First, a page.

Despite vehement opposition from a state retirees’ group, a bill that would add retirees to committees that help determine health care options overwhelmingly passed the Senate Wednesday, just moments after it had cleared a committee hearing.
Voting against it were three Republican senators.
Senate Bill 29, sponsored by Senate Majority Leader Bryan Townsend, D-Newark, would give retirees a voice by putting one retiree with full voting rights on the State Employee Benefits Committee that oversees retiree healthcare plans.
It also would create the Healthcare Benefits Advisory Subcommittee of the State Employee Benefits Committee, with three state retirees and four members of the General Assembly and give that committee the power to hold public meetings and make recommendations about retiree health plans, with a goal of doing that by May 1.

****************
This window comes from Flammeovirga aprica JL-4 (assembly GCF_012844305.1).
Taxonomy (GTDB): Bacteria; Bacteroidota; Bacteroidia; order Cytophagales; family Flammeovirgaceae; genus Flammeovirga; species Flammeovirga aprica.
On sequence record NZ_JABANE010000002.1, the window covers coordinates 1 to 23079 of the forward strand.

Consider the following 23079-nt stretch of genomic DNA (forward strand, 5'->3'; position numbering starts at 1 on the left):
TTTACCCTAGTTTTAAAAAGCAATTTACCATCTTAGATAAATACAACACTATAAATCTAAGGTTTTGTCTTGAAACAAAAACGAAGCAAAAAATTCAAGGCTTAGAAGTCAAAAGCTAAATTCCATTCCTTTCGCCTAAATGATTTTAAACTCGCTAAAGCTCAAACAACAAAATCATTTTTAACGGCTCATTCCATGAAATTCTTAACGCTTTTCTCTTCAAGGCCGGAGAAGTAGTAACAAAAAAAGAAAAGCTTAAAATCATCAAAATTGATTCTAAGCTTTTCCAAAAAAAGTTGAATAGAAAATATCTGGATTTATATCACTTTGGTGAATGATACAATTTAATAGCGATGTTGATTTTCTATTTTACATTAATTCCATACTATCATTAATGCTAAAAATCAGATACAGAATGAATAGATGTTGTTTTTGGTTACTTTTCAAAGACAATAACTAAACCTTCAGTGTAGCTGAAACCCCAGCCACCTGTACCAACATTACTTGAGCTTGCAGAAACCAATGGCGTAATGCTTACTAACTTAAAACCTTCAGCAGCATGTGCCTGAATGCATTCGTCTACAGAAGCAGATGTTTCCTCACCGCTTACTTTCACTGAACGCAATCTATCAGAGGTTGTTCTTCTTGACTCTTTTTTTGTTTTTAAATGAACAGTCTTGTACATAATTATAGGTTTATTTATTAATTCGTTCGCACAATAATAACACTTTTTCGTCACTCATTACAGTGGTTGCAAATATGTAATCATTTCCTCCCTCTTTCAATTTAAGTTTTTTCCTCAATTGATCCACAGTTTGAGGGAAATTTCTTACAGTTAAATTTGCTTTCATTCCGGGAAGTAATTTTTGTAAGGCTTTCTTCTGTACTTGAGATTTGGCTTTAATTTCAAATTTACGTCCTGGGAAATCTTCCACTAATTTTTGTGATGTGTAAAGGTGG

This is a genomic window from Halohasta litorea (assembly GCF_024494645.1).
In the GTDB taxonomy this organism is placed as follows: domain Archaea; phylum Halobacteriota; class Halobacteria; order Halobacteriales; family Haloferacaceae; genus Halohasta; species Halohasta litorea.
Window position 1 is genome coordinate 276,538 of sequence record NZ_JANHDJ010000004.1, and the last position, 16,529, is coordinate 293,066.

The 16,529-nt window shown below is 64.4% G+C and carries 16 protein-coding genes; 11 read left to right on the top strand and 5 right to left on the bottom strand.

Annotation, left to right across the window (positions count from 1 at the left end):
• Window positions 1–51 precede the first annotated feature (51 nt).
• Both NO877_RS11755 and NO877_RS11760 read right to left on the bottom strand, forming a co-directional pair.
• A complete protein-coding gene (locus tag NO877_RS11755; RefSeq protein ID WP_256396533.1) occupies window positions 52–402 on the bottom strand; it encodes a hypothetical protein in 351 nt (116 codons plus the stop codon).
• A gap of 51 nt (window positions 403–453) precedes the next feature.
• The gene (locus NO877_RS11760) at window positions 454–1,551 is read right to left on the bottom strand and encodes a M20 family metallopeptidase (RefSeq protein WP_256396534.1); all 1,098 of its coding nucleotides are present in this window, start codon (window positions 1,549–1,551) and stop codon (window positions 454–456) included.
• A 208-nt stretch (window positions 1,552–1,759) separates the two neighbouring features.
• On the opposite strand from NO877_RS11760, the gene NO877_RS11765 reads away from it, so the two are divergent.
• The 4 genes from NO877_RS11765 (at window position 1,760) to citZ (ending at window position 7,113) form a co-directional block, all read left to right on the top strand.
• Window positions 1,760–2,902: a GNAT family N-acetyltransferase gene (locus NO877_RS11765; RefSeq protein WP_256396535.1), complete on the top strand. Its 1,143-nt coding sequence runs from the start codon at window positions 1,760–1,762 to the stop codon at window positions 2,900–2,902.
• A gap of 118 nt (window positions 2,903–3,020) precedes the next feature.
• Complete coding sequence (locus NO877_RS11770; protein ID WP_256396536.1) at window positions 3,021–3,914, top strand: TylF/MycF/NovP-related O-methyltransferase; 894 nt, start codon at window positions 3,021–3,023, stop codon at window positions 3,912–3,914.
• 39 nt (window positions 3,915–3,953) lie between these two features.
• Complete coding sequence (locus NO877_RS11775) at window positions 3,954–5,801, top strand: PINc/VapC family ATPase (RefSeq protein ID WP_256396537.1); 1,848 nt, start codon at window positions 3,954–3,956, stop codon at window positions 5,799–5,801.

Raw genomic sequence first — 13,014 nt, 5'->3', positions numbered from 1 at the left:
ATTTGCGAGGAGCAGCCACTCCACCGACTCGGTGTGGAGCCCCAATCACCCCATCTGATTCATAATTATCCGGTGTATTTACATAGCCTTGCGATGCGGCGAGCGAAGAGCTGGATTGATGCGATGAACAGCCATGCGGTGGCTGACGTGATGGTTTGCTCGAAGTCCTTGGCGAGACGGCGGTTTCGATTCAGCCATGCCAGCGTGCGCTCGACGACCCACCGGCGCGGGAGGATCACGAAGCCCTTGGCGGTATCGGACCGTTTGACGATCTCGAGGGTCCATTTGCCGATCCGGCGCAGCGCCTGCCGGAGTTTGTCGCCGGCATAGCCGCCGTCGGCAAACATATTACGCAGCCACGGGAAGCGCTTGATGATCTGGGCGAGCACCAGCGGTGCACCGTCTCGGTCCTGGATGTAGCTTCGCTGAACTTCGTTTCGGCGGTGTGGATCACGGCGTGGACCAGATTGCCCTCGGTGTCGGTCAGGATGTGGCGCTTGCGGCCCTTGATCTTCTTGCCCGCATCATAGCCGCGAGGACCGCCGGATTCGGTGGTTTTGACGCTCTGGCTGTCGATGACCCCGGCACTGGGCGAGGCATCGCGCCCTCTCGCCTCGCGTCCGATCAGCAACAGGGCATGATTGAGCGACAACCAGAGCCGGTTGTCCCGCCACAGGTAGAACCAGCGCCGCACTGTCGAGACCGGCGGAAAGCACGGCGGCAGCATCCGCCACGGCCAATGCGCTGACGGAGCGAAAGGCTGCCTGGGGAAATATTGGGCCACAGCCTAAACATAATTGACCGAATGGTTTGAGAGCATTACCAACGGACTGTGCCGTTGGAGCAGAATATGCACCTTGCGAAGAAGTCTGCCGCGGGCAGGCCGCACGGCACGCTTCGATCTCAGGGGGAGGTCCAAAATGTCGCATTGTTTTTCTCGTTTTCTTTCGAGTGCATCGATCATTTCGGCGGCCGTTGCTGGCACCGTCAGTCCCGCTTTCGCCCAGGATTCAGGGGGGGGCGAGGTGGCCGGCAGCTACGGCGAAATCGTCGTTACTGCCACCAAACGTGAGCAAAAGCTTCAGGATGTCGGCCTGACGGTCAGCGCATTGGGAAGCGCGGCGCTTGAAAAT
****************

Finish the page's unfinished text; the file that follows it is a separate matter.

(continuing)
Townsend said in both the hearing and the Senate that he didn’t think the May 1 deadline was feasible, but it was a goal.
An amendment added to the bill would require members of the state committee to attend its meetings themselves, instead of sending a representative, but would allow members to continue sending representatives to subcommittee hearings.
The state’s move last year to switch all 30,000 retirees to a Medicare Advantage plan instead of continuing their current specially tailored plan galvanized retiree opposition. The retirees accused the state of failing to live up to guarantees of health care and of hiding the fact that the plan was being changed.